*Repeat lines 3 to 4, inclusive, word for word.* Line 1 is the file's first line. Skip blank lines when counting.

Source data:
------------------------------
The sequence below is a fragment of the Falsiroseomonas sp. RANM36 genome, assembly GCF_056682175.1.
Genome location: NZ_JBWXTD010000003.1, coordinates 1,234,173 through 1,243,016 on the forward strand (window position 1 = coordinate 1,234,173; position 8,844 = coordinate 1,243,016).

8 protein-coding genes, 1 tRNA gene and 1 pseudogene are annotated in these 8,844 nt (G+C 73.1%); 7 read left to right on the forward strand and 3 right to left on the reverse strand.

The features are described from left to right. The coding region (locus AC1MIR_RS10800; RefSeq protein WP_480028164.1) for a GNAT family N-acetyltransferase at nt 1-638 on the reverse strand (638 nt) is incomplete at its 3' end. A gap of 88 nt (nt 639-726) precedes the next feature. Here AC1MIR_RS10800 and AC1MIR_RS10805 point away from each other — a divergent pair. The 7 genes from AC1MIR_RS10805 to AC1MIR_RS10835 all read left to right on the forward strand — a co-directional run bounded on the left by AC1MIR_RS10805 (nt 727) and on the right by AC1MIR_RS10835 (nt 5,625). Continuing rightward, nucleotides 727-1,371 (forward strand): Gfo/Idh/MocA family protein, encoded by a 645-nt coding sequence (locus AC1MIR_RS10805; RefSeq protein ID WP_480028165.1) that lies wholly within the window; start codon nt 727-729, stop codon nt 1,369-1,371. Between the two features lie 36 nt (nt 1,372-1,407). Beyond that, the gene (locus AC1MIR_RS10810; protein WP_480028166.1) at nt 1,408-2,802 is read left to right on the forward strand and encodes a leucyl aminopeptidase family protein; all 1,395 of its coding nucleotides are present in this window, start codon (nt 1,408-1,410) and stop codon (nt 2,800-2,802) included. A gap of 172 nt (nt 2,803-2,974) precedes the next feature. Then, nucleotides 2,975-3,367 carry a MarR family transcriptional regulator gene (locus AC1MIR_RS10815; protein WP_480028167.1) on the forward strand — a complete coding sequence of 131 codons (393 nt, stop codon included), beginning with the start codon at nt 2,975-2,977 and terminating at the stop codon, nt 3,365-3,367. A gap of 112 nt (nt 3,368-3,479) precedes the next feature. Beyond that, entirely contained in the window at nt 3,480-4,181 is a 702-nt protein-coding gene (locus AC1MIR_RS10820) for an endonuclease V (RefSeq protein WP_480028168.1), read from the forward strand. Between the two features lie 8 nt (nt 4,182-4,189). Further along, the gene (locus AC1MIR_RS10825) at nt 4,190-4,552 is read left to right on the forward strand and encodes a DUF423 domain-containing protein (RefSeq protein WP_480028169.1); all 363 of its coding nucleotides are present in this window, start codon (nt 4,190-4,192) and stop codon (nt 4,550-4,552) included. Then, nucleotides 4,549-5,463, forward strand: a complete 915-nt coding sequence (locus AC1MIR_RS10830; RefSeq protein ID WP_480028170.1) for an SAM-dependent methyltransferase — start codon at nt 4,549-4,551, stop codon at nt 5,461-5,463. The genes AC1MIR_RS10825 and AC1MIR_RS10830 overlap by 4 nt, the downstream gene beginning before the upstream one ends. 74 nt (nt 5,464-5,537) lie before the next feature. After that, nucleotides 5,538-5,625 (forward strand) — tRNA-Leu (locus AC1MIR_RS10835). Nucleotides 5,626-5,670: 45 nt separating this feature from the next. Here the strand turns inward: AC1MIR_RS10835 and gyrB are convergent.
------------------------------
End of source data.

8 protein-coding genes, 1 tRNA gene and 1 pseudogene are annotated in these 8,844 nt (G+C 73.1%); 7 read left to right on the forward strand and 3 right to left on the reverse strand.

The features are described from left to right. The coding region (locus AC1MIR_RS10800; RefSeq protein WP_480028164.1) for a GNAT family N-acetyltransferase at nt 1-638 on the reverse strand (638 nt) is incomplete at its 3' end. A gap of 88 nt (nt 639-726) precedes the next feature. Here AC1MIR_RS10800 and AC1MIR_RS10805 point away from each other — a divergent pair. The 7 genes from AC1MIR_RS10805 to AC1MIR_RS10835 all read left to right on the forward strand — a co-directional run bounded on the left by AC1MIR_RS10805 (nt 727) and on the right by AC1MIR_RS10835 (nt 5,625). Continuing rightward, nucleotides 727-1,371 (forward strand): Gfo/Idh/MocA family protein, encoded by a 645-nt coding sequence (locus AC1MIR_RS10805; RefSeq protein ID WP_480028165.1) that lies wholly within the window; start codon nt 727-729, stop codon nt 1,369-1,371. Between the two features lie 36 nt (nt 1,372-1,407). Beyond that, the gene (locus AC1MIR_RS10810; protein WP_480028166.1) at nt 1,408-2,802 is read left to right on the forward strand and encodes a leucyl aminopeptidase family protein; all 1,395 of its coding nucleotides are present in this window, start codon (nt 1,408-1,410) and stop codon (nt 2,800-2,802) included. A gap of 172 nt (nt 2,803-2,974) precedes the next feature. Then, nucleotides 2,975-3,367 carry a MarR family transcriptional regulator gene (locus AC1MIR_RS10815; protein WP_480028167.1) on the forward strand — a complete coding sequence of 131 codons (393 nt, stop codon included), beginning with the start codon at nt 2,975-2,977 and terminating at the stop codon, nt 3,365-3,367. A gap of 112 nt (nt 3,368-3,479) precedes the next feature. Beyond that, entirely contained in the window at nt 3,480-4,181 is a 702-nt protein-coding gene (locus AC1MIR_RS10820) for an endonuclease V (RefSeq protein WP_480028168.1), read from the forward strand. Between the two features lie 8 nt (nt 4,182-4,189). Further along, the gene (locus AC1MIR_RS10825) at nt 4,190-4,552 is read left to right on the forward strand and encodes a DUF423 domain-containing protein (RefSeq protein WP_480028169.1); all 363 of its coding nucleotides are present in this window, start codon (nt 4,190-4,192) and stop codon (nt 4,550-4,552) included. Then, nucleotides 4,549-5,463, forward strand: a complete 915-nt coding sequence (locus AC1MIR_RS10830; RefSeq protein ID WP_480028170.1) for an SAM-dependent methyltransferase — start codon at nt 4,549-4,551, stop codon at nt 5,461-5,463. The genes AC1MIR_RS10825 and AC1MIR_RS10830 overlap by 4 nt, the downstream gene beginning before the upstream one ends. 74 nt (nt 5,464-5,537) lie before the next feature. After that, nucleotides 5,538-5,625 (forward strand) — tRNA-Leu (locus AC1MIR_RS10835). Nucleotides 5,626-5,670: 45 nt separating this feature from the next. Here the strand turns inward: AC1MIR_RS10835 and gyrB are convergent.